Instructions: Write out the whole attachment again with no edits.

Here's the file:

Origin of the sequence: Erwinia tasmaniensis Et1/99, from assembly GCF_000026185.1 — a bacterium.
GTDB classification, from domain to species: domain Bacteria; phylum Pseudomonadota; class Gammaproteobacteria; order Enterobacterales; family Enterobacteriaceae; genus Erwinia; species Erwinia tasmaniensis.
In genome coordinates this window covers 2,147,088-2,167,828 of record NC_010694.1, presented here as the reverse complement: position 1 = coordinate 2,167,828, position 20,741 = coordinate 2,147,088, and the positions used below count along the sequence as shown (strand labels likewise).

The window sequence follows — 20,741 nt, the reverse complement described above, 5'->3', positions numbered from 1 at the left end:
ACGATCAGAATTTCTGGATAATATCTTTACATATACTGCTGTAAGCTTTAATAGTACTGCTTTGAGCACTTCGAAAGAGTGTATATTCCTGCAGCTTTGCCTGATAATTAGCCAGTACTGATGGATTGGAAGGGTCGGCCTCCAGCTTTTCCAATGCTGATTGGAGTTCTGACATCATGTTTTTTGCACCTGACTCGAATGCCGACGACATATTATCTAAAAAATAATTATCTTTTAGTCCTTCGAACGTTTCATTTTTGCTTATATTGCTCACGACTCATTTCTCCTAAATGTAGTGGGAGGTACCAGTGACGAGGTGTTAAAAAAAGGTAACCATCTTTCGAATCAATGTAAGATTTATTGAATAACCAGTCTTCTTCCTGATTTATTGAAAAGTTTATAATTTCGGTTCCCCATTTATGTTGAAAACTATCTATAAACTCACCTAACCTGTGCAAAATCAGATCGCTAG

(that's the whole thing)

Origin of the sequence: Erwinia tasmaniensis Et1/99, from assembly GCF_000026185.1 — a bacterium.
GTDB classification, from domain to species: domain Bacteria; phylum Pseudomonadota; class Gammaproteobacteria; order Enterobacterales; family Enterobacteriaceae; genus Erwinia; species Erwinia tasmaniensis.
In genome coordinates this window covers 2,147,088-2,167,828 of record NC_010694.1, presented here as the reverse complement: position 1 = coordinate 2,167,828, position 20,741 = coordinate 2,147,088, and the positions used below count along the sequence as shown (strand labels likewise).

The window sequence follows — 20,741 nt, the reverse complement described above, 5'->3', positions numbered from 1 at the left end:
ACGATCAGAATTTCTGGATAATATCTTTACATATACTGCTGTAAGCTTTAATAGTACTGCTTTGAGCACTTCGAAAGAGTGTATATTCCTGCAGCTTTGCCTGATAATTAGCCAGTACTGATGGATTGGAAGGGTCGGCCTCCAGCTTTTCCAATGCTGATTGGAGTTCTGACATCATGTTTTTTGCACCTGACTCGAATGCCGACGACATATTATCTAAAAAATAATTATCTTTTAGTCCTTCGAACGTTTCATTTTTGCTTATATTGCTCACGACTCATTTCTCCTAAATGTAGTGGGAGGTACCAGTGACGAGGTGTTAAAAAAAGGTAACCATCTTTCGAATCAATGTAAGATTTATTGAATAACCAGTCTTCTTCCTGATTTATTGAAAAGTTTATAATTTCGGTTCCCCATTTATGTTGAAAACTATCTATAAACTCACCTAACCTGTGCAAAATCAGATCGCTAG